Abstract or Introduction
Melanocytic tumours are frequent in dogs and the prognosis is based on the classical histological hallmarks of malignancy and proliferative activity. A further prognostic feature is the anatomical site, with oral, nailbed and mucocutaneous tumours being more aggressive than cutaneous and ocular ones; the reason of these differences are still unclear. Little is known about the the biology af canine melanoma.
CD117/KIT is a receptor probably involved in canine melanocytic neoplasia. This protein is the product of c-kit gene and is a tyrosine kinase receptor known to be important in the development of several cell types, including melanocytes. It is also involved in the pathogenesis of some tumours, including GIST (gastro-intestinal stromal tumours), derived from interstitial cells of Cajal, and mast cell proliferative disease in men and animals. In these tumours, evaluation of KIT expression is useful for diagnostic and prognostic purposes. Furthermore, identification of specific c-kit mutations is becoming a promising substrate for novel therapeutic approaches.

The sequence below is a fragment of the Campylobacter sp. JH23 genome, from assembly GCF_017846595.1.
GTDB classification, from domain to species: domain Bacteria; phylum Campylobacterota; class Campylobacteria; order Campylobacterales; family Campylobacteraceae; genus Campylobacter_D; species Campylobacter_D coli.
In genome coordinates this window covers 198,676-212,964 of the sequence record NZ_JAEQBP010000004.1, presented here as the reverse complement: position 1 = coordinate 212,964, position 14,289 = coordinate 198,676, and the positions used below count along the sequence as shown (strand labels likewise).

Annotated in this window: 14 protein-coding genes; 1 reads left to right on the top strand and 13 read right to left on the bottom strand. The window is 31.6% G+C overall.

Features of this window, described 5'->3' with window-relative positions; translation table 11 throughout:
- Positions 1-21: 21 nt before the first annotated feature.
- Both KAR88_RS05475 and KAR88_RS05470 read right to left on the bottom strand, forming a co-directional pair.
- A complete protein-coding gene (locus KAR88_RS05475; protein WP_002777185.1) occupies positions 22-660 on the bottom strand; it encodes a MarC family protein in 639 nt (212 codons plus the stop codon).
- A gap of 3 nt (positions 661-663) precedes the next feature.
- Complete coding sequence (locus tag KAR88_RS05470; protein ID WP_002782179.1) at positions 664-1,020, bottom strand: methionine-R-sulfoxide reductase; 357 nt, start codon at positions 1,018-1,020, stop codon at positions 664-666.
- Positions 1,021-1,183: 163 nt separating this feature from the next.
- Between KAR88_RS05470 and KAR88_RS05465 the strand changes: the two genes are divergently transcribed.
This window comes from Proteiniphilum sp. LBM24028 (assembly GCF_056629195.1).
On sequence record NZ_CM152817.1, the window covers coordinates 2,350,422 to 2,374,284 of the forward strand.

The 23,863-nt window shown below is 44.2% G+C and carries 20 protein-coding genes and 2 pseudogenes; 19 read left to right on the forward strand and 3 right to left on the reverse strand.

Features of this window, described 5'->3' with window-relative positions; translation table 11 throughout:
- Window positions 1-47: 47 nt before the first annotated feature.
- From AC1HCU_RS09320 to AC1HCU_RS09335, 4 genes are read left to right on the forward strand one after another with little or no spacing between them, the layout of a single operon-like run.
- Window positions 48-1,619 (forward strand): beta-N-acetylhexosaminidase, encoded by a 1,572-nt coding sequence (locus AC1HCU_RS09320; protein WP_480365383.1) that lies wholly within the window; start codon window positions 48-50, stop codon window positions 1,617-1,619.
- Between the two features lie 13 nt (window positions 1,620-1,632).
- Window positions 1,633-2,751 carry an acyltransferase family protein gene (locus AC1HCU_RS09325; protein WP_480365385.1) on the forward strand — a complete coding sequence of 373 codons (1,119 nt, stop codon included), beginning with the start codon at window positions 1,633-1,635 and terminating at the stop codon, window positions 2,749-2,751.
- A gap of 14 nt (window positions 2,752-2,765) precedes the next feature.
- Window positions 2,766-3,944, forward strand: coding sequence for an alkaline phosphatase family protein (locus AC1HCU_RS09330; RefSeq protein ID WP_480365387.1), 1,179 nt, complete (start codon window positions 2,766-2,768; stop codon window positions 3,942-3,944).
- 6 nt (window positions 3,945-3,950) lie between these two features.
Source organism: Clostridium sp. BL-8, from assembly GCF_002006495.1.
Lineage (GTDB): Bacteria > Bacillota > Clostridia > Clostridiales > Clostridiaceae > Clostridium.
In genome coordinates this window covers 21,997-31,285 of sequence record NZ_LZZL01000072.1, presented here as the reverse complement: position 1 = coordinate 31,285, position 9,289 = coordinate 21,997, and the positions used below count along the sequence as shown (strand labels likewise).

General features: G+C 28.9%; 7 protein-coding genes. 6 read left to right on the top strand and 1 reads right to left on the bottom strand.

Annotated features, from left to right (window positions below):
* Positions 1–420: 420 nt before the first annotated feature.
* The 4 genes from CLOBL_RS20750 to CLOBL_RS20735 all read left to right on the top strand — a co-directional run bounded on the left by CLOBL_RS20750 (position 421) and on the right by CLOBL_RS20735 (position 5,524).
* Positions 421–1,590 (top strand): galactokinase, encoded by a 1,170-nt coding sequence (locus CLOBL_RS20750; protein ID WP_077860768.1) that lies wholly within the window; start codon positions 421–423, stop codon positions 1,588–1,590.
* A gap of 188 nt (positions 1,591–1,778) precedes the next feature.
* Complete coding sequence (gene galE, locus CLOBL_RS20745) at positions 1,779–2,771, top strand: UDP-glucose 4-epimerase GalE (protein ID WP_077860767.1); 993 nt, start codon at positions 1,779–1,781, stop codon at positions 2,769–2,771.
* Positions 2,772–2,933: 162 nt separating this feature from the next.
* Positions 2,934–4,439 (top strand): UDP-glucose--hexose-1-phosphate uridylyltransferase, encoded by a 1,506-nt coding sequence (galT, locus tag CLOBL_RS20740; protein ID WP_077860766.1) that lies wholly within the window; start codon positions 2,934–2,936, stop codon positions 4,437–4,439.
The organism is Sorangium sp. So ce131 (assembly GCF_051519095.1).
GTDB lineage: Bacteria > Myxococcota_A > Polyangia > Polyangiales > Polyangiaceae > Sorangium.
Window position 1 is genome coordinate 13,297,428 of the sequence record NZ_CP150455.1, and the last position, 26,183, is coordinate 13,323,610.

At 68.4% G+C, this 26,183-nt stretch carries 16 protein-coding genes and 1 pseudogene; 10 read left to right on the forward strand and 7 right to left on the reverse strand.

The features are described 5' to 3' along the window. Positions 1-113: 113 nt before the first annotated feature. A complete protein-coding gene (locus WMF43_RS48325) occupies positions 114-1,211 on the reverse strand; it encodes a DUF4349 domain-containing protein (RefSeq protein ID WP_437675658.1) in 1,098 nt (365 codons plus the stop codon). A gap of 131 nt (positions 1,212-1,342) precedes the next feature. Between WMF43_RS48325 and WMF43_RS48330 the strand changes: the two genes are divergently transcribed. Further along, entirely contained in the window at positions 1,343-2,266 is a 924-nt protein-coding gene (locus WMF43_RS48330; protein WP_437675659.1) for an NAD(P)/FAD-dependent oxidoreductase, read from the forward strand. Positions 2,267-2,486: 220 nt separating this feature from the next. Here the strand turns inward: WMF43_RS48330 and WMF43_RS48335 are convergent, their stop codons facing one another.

CD117/KIT is involved in proliferation, survival, migration and differentiation of melanoblasts and its role in human melanocytic tumours is still debated. Indeed former studies have demonstrated a loss of KIT expression during tumour progression, while recent ones identified several mutations of c-kit gene in distinct anatomical subtypes, associated with increased CD117 immunoreactivity.
Aim of this thesis is to review biologic and molecular characteristics of canine melanocytic tumours and to evaluate, by immunohistochemistry, KIT expression in canine melanomas from different anatomical sites.
For this purpose, a series of 66 malignant melanocytic tumors from different body sites has been selected and stained with an immunohistochemical protocol using anti-CD117/KIT antibody.
Immunoreactivity was detected in 42 samples (63,6%), being equally represented in cutaneous (71,4%), mucocutaneous (77,8%) and oral (65%) tumor, and less commonly in nailbed (57,1%), metastatic (33%) and ocular (33%) tumors; interstinglly, among positive tumors, oral ones showed the highest percentage of high grade immunoreactivity.
In a perspective scenario, this data could suggest the potential role of KIT overexpression in the pathogenesis of canine melanoma, and suggest the use of specific tyrosine-kinase inhibitors. Further studies are needed to confirm such an hypothesis.
- Quote paper
- Dr Gino Angelo Santarelli (Author), 2011, Canine Melanoma: immunohistochemical evaluation of CD117/KIT receptor expression, Munich, GRIN Verlag, https://www.grin.com/document/429869